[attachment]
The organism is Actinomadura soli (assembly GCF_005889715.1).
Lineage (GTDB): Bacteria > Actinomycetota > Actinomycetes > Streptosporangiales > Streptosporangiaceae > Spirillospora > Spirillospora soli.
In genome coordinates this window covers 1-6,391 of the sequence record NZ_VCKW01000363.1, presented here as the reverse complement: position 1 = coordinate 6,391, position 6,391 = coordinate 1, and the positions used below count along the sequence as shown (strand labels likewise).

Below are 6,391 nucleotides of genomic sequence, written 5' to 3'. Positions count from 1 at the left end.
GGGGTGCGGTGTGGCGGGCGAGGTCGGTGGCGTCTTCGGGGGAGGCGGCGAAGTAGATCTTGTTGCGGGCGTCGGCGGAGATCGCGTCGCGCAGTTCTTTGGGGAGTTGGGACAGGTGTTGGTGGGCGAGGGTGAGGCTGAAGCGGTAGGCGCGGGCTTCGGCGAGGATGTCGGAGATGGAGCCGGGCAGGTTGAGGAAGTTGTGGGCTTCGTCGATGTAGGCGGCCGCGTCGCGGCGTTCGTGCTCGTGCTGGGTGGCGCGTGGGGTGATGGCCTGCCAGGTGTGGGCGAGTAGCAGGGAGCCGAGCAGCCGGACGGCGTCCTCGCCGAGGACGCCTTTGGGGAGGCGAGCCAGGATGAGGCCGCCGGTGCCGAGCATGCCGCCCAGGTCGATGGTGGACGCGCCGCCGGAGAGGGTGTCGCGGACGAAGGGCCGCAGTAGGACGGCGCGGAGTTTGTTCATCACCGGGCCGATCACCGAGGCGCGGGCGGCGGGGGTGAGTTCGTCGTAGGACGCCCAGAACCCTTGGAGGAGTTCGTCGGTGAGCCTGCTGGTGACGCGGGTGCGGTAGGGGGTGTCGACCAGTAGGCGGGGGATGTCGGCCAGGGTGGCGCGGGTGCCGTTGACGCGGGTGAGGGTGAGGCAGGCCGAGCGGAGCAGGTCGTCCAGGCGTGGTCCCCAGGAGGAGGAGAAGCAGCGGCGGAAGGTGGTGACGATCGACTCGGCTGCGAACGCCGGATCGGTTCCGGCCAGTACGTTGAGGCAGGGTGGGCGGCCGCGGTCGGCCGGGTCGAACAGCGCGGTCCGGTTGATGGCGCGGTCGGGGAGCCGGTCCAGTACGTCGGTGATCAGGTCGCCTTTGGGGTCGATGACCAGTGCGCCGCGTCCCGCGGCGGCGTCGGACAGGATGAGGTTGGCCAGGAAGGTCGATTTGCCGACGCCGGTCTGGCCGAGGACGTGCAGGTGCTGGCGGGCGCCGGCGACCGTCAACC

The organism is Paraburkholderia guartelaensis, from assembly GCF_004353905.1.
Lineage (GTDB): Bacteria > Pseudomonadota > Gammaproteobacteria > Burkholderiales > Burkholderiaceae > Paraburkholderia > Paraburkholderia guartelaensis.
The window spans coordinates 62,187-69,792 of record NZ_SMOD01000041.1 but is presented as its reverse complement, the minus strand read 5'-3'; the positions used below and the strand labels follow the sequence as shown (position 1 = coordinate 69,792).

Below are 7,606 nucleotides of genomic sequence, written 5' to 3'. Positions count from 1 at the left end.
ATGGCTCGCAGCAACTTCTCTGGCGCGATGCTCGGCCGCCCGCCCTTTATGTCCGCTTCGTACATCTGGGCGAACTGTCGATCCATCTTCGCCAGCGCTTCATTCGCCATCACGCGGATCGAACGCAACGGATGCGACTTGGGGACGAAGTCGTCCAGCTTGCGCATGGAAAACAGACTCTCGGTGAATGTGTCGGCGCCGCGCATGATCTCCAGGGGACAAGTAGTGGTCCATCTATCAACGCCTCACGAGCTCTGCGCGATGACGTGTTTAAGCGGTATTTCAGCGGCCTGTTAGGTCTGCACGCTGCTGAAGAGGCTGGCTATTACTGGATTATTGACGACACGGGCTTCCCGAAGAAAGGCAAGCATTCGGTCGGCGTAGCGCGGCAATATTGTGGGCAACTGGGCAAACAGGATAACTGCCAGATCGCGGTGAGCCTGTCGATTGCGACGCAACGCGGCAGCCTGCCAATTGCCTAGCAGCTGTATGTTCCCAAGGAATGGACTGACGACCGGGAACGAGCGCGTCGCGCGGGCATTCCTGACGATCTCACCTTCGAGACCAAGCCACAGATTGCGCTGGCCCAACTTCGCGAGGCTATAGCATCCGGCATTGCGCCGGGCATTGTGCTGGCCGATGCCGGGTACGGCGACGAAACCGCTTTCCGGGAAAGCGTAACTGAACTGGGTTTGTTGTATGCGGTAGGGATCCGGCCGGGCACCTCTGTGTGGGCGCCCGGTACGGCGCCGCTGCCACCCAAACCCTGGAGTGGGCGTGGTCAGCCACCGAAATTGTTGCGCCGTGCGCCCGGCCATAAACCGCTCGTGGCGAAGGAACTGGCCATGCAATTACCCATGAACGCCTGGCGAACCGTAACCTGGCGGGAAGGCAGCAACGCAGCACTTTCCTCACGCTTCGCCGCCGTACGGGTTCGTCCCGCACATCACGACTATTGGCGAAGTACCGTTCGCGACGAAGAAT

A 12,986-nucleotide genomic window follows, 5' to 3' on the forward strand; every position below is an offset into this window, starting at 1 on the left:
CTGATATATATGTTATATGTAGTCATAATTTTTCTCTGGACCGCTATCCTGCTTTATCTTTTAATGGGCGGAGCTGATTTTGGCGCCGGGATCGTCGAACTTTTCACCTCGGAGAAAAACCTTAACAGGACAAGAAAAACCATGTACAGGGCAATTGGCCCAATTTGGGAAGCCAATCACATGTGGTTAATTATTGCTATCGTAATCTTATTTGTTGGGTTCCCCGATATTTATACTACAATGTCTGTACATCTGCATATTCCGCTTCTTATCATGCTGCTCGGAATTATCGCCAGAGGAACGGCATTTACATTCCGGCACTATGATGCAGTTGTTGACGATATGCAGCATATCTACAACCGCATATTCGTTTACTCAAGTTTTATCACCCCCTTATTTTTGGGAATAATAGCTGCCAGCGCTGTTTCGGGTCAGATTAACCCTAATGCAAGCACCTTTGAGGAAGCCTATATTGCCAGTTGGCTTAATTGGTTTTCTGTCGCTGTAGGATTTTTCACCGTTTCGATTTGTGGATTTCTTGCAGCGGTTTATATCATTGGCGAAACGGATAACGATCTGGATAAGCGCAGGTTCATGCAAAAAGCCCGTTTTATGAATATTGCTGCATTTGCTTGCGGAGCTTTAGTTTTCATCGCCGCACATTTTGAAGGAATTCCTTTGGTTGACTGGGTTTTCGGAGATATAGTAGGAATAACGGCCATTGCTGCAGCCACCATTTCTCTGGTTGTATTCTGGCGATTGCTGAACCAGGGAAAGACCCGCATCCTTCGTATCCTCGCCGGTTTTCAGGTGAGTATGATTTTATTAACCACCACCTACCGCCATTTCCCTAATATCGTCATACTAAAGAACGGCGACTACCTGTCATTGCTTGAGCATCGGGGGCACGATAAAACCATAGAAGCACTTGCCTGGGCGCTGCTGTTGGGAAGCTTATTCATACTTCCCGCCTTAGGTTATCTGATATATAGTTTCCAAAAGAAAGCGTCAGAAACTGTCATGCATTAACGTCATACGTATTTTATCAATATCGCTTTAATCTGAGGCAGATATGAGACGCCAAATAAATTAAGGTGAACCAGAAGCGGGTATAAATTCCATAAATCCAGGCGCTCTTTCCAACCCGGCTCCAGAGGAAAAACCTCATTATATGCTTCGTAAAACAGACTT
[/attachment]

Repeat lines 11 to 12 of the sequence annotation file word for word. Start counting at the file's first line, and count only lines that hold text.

A 12,986-nucleotide genomic window follows, 5' to 3' on the forward strand; every position below is an offset into this window, starting at 1 on the left:
CTGATATATATGTTATATGTAGTCATAATTTTTCTCTGGACCGCTATCCTGCTTTATCTTTTAATGGGCGGAGCTGATTTTGGCGCCGGGATCGTCGAACTTTTCACCTCGGAGAAAAACCTTAACAGGACAAGAAAAACCATGTACAGGGCAATTGGCCCAATTTGGGAAGCCAATCACATGTGGTTAATTATTGCTATCGTAATCTTATTTGTTGGGTTCCCCGATATTTATACTACAATGTCTGTACATCTGCATATTCCGCTTCTTATCATGCTGCTCGGAATTATCGCCAGAGGAACGGCATTTACATTCCGGCACTATGATGCAGTTGTTGACGATATGCAGCATATCTACAACCGCATATTCGTTTACTCAAGTTTTATCACCCCCTTATTTTTGGGAATAATAGCTGCCAGCGCTGTTTCGGGTCAGATTAACCCTAATGCAAGCACCTTTGAGGAAGCCTATATTGCCAGTTGGCTTAATTGGTTTTCTGTCGCTGTAGGATTTTTCACCGTTTCGATTTGTGGATTTCTTGCAGCGGTTTATATCATTGGCGAAACGGATAACGATCTGGATAAGCGCAGGTTCATGCAAAAAGCCCGTTTTATGAATATTGCTGCATTTGCTTGCGGAGCTTTAGTTTTCATCGCCGCACATTTTGAAGGAATTCCTTTGGTTGACTGGGTTTTCGGAGATATAGTAGGAATAACGGCCATTGCTGCAGCCACCATTTCTCTGGTTGTATTCTGGCGATTGCTGAACCAGGGAAAGACCCGCATCCTTCGTATCCTCGCCGGTTTTCAGGTGAGTATGATTTTATTAACCACCACCTACCGCCATTTCCCTAATATCGTCATACTAAAGAACGGCGACTACCTGTCATTGCTTGAGCATCGGGGGCACGATAAAACCATAGAAGCACTTGCCTGGGCGCTGCTGTTGGGAAGCTTATTCATACTTCCCGCCTTAGGTTATCTGATATATAGTTTCCAAAAGAAAGCGTCAGAAACTGTCATGCATTAACGTCATACGTATTTTATCAATATCGCTTTAATCTGAGGCAGATATGAGACGCCAAATAAATTAAGGTGAACCAGAAGCGGGTATAAATTCCATAAATCCAGGCGCTCTTTCCAACCCGGCTCCAGAGGAAAAACCTCATTATATGCTTCGTAAAACAGACTT